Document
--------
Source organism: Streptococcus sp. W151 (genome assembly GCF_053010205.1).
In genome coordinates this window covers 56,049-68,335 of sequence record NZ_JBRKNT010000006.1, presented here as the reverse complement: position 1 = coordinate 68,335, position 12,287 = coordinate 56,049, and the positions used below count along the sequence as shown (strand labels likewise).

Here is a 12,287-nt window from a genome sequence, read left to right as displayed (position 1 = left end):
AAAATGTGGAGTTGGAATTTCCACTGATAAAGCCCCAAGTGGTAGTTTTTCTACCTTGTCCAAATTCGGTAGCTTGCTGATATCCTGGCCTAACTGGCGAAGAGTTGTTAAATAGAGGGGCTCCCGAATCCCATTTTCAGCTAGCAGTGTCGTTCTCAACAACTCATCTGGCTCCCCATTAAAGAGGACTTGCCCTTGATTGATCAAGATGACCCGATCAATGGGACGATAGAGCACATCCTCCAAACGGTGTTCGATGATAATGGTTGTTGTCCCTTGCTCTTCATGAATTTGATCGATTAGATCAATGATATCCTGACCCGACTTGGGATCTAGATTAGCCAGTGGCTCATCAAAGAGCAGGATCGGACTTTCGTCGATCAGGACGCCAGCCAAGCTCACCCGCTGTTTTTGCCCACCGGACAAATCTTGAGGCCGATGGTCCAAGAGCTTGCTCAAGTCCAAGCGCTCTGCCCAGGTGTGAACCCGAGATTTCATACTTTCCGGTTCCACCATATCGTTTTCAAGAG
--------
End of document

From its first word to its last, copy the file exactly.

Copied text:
Source organism: Streptococcus sp. W151 (genome assembly GCF_053010205.1).
In genome coordinates this window covers 56,049-68,335 of sequence record NZ_JBRKNT010000006.1, presented here as the reverse complement: position 1 = coordinate 68,335, position 12,287 = coordinate 56,049, and the positions used below count along the sequence as shown (strand labels likewise).

Here is a 12,287-nt window from a genome sequence, read left to right as displayed (position 1 = left end):
AAAATGTGGAGTTGGAATTTCCACTGATAAAGCCCCAAGTGGTAGTTTTTCTACCTTGTCCAAATTCGGTAGCTTGCTGATATCCTGGCCTAACTGGCGAAGAGTTGTTAAATAGAGGGGCTCCCGAATCCCATTTTCAGCTAGCAGTGTCGTTCTCAACAACTCATCTGGCTCCCCATTAAAGAGGACTTGCCCTTGATTGATCAAGATGACCCGATCAATGGGACGATAGAGCACATCCTCCAAACGGTGTTCGATGATAATGGTTGTTGTCCCTTGCTCTTCATGAATTTGATCGATTAGATCAATGATATCCTGACCCGACTTGGGATCTAGATTAGCCAGTGGCTCATCAAAGAGCAGGATCGGACTTTCGTCGATCAGGACGCCAGCCAAGCTCACCCGCTGTTTTTGCCCACCGGACAAATCTTGAGGCCGATGGTCCAAGAGCTTGCTCAAGTCCAAGCGCTCTGCCCAGGTGTGAACCCGAGATTTCATACTTTCCGGTTCCACCATATCGTTTTCAAGAG